KAPLAN-LEVENSON: But this isn't your "Catcher In The Rye" or "To Kill A Mockingbird" type of coming-of-age story. "Parable Of The Sower" is your the-apocalypse-is-right-now, coming-of-age story. And this time, there were no aliens. There was no time travel. There were no women turning into dolphins. There was merely a teenage girl in the year 2024 watching society crumble before her very eyes and desperate to find a way to survive. And what was Octavia's inspiration for the story? The news.


RONALD REAGAN: Welfare is another of our major problems. We are a humane and...

KAPLAN-LEVENSON: Octavia lived in California for most of her life and had watched the state's political course lean more and more conservative. In the '70s, when she was starting her career, Ronald Reagan was governor...


REAGAN: We accept without reservation our obligation to help the disabled, the aged...

KAPLAN-LEVENSON: ...A man who, even before he was president, was pretty open about being against the idea of people funding the government, aka taxes, and government funding the people.


REAGAN: But we are not going to perpetuate poverty by substituting a permanent dole for a paycheck.


KAPLAN-LEVENSON: Reagan would go on to become president in 1981 and repeated his - yes, his - famous campaign slogan when he accepted the nomination as the Republican candidate...


REAGAN: For those who've abandoned hope, we'll restore hope and we'll welcome them into a great national crusade to make America great again.


KAPLAN-LEVENSON: ...Which, by the way, is also the slogan of the president in the "Parable" series. Behind her typewriter, Octavia was paying close attention to where the country was headed and what the government was and wasn't willing to pay for.


BUTLER: We were getting to that point where we were more - were thinking more about the building of prisons than of schools and libraries.

KAPLAN-LEVENSON: This was around the time when Prop 187 passed, a California law that Octavia later called fantastically stupid.

JAMIESON: That was going through the legislature to bar undocumented folks from, like, accessing health care and education.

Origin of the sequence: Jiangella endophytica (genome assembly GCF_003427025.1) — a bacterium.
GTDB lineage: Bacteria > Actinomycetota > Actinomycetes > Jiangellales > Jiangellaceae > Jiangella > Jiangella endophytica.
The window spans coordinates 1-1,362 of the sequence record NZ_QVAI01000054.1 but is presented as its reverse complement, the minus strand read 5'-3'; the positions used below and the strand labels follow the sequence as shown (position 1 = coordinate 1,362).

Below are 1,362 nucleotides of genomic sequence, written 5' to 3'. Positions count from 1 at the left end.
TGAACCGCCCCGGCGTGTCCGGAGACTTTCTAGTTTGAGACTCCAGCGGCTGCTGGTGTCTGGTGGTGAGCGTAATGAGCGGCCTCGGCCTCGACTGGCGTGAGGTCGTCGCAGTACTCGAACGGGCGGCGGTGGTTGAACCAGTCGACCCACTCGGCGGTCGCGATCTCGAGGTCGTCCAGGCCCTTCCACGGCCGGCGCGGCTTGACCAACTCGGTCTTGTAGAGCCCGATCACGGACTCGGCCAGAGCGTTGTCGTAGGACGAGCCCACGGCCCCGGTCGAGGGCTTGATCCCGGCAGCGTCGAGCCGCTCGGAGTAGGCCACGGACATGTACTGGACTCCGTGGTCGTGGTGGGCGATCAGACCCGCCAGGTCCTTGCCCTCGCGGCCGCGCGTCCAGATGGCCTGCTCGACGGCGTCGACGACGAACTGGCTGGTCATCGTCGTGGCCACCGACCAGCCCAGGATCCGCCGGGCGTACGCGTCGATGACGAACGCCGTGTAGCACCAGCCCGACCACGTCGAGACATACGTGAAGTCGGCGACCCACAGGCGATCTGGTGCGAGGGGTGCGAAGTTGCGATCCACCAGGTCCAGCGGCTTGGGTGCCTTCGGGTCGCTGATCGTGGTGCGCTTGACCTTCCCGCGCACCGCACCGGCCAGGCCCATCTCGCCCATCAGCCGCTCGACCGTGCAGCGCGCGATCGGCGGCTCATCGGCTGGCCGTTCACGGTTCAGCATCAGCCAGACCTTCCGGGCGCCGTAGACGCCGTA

KAPLAN-LEVENSON: It was an effort to save taxpayer dollars by denying public services to undocumented immigrants.


UNIDENTIFIED PERSON #8: This fall, we can send a message to Washington to stop illegal immigration by passing Proposition 187, the SOS initiative.


KAPLAN-LEVENSON: SOS - the Save Our State initiative.

JAMIESON: She said, oh, you want a bunch of, like, uneducated, sick people who can't go to the emergency room because they're undocumented? And she's like, OK, let's extrapolate from there.

KAPLAN-LEVENSON: What happens when another group in society gets cut off and then another group and another? Who survives?

JAMIESON: What if there was no garbage collection? What if the fire department didn't come when your house started to burn down? What if the police only took bribes to look for your loved ones when they got snatched? What if you couldn't go to the hospital? What if there was no gasoline? What if water became scarce?

She showed the way of using the news and current events and meticulous research and coming up with something that's so-called fictional, but apocalypse has already happened to someone in this timeline. Like, she asked, what if? And then she showed us how. And that's what "Parable Of The Sower" is.


BUTLER: Things have just carried on and slowly run down. There's no particular hideous disaster to account for it, a little like the Soviet Union. But since we have farther to fall, it hurts more when we hit bottom. And in "Parable Of The Sower," we hit bottom.

KAPLAN-LEVENSON: By the year 2024, Southern California and much of the nation has become a wasteland.